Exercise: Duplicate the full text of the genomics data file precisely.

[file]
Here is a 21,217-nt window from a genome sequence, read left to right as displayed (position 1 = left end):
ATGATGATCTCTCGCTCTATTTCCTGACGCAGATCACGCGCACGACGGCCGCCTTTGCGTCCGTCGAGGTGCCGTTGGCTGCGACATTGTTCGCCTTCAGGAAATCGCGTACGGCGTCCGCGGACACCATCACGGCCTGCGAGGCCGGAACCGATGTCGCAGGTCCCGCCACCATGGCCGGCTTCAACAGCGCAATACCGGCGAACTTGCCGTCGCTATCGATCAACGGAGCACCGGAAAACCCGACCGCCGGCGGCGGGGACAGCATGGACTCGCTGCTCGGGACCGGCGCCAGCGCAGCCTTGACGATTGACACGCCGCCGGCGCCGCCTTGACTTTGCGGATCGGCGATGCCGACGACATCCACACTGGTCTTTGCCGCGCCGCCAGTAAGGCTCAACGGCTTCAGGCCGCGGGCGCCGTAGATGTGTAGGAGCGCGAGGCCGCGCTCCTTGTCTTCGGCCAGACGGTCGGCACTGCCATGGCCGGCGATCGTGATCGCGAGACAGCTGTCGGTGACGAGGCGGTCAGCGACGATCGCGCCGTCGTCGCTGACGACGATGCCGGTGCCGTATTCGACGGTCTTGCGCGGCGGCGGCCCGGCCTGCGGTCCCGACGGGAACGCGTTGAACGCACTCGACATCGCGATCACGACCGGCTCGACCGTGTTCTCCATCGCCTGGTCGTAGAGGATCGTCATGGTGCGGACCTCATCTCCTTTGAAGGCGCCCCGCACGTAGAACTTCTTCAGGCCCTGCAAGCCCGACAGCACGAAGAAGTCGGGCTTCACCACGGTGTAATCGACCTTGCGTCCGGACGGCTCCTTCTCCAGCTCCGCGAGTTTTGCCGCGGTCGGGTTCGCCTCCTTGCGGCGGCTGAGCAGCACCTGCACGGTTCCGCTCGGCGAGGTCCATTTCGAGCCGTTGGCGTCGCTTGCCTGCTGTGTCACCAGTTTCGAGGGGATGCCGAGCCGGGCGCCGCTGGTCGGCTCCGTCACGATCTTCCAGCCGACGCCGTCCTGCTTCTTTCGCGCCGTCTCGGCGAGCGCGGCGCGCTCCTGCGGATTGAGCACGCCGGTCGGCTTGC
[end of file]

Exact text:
Here is a 21,217-nt window from a genome sequence, read left to right as displayed (position 1 = left end):
ATGATGATCTCTCGCTCTATTTCCTGACGCAGATCACGCGCACGACGGCCGCCTTTGCGTCCGTCGAGGTGCCGTTGGCTGCGACATTGTTCGCCTTCAGGAAATCGCGTACGGCGTCCGCGGACACCATCACGGCCTGCGAGGCCGGAACCGATGTCGCAGGTCCCGCCACCATGGCCGGCTTCAACAGCGCAATACCGGCGAACTTGCCGTCGCTATCGATCAACGGAGCACCGGAAAACCCGACCGCCGGCGGCGGGGACAGCATGGACTCGCTGCTCGGGACCGGCGCCAGCGCAGCCTTGACGATTGACACGCCGCCGGCGCCGCCTTGACTTTGCGGATCGGCGATGCCGACGACATCCACACTGGTCTTTGCCGCGCCGCCAGTAAGGCTCAACGGCTTCAGGCCGCGGGCGCCGTAGATGTGTAGGAGCGCGAGGCCGCGCTCCTTGTCTTCGGCCAGACGGTCGGCACTGCCATGGCCGGCGATCGTGATCGCGAGACAGCTGTCGGTGACGAGGCGGTCAGCGACGATCGCGCCGTCGTCGCTGACGACGATGCCGGTGCCGTATTCGACGGTCTTGCGCGGCGGCGGCCCGGCCTGCGGTCCCGACGGGAACGCGTTGAACGCACTCGACATCGCGATCACGACCGGCTCGACCGTGTTCTCCATCGCCTGGTCGTAGAGGATCGTCATGGTGCGGACCTCATCTCCTTTGAAGGCGCCCCGCACGTAGAACTTCTTCAGGCCCTGCAAGCCCGACAGCACGAAGAAGTCGGGCTTCACCACGGTGTAATCGACCTTGCGTCCGGACGGCTCCTTCTCCAGCTCCGCGAGTTTTGCCGCGGTCGGGTTCGCCTCCTTGCGGCGGCTGAGCAGCACCTGCACGGTTCCGCTCGGCGAGGTCCATTTCGAGCCGTTGGCGTCGCTTGCCTGCTGTGTCACCAGTTTCGAGGGGATGCCGAGCCGGGCGCCGCTGGTCGGCTCCGTCACGATCTTCCAGCCGACGCCGTCCTGCTTCTTTCGCGCCGTCTCGGCGAGCGCGGCGCGCTCCTGCGGATTGAGCACGCCGGTCGGCTTGC